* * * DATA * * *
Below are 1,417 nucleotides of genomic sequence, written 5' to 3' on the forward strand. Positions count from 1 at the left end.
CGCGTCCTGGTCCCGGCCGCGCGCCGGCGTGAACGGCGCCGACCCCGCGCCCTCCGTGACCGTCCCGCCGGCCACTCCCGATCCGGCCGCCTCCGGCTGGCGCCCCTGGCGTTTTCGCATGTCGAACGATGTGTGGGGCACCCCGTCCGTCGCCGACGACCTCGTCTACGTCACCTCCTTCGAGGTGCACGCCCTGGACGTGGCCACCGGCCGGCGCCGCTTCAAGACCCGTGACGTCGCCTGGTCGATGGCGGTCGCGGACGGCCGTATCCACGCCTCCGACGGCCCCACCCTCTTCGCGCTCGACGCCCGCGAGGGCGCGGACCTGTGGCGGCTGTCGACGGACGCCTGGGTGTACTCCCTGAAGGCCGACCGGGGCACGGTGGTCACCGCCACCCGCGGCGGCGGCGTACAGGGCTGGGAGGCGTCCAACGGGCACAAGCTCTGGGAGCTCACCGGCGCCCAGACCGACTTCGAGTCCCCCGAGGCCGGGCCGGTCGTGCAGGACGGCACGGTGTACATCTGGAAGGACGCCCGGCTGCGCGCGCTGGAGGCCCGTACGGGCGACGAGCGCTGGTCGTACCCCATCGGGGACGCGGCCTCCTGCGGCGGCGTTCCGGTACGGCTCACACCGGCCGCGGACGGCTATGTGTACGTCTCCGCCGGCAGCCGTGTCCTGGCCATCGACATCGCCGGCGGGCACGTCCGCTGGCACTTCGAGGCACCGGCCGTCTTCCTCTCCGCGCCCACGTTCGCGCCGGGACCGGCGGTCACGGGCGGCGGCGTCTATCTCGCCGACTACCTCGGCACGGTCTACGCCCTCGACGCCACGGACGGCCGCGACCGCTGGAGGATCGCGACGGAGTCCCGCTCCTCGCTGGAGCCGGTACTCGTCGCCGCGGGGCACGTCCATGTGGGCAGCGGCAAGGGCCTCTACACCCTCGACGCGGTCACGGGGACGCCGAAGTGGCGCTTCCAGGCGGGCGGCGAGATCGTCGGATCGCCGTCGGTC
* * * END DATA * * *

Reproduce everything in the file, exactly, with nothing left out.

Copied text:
Below are 1,417 nucleotides of genomic sequence, written 5' to 3' on the forward strand. Positions count from 1 at the left end.
CGCGTCCTGGTCCCGGCCGCGCGCCGGCGTGAACGGCGCCGACCCCGCGCCCTCCGTGACCGTCCCGCCGGCCACTCCCGATCCGGCCGCCTCCGGCTGGCGCCCCTGGCGTTTTCGCATGTCGAACGATGTGTGGGGCACCCCGTCCGTCGCCGACGACCTCGTCTACGTCACCTCCTTCGAGGTGCACGCCCTGGACGTGGCCACCGGCCGGCGCCGCTTCAAGACCCGTGACGTCGCCTGGTCGATGGCGGTCGCGGACGGCCGTATCCACGCCTCCGACGGCCCCACCCTCTTCGCGCTCGACGCCCGCGAGGGCGCGGACCTGTGGCGGCTGTCGACGGACGCCTGGGTGTACTCCCTGAAGGCCGACCGGGGCACGGTGGTCACCGCCACCCGCGGCGGCGGCGTACAGGGCTGGGAGGCGTCCAACGGGCACAAGCTCTGGGAGCTCACCGGCGCCCAGACCGACTTCGAGTCCCCCGAGGCCGGGCCGGTCGTGCAGGACGGCACGGTGTACATCTGGAAGGACGCCCGGCTGCGCGCGCTGGAGGCCCGTACGGGCGACGAGCGCTGGTCGTACCCCATCGGGGACGCGGCCTCCTGCGGCGGCGTTCCGGTACGGCTCACACCGGCCGCGGACGGCTATGTGTACGTCTCCGCCGGCAGCCGTGTCCTGGCCATCGACATCGCCGGCGGGCACGTCCGCTGGCACTTCGAGGCACCGGCCGTCTTCCTCTCCGCGCCCACGTTCGCGCCGGGACCGGCGGTCACGGGCGGCGGCGTCTATCTCGCCGACTACCTCGGCACGGTCTACGCCCTCGACGCCACGGACGGCCGCGACCGCTGGAGGATCGCGACGGAGTCCCGCTCCTCGCTGGAGCCGGTACTCGTCGCCGCGGGGCACGTCCATGTGGGCAGCGGCAAGGGCCTCTACACCCTCGACGCGGTCACGGGGACGCCGAAGTGGCGCTTCCAGGCGGGCGGCGAGATCGTCGGATCGCCGTCGGTC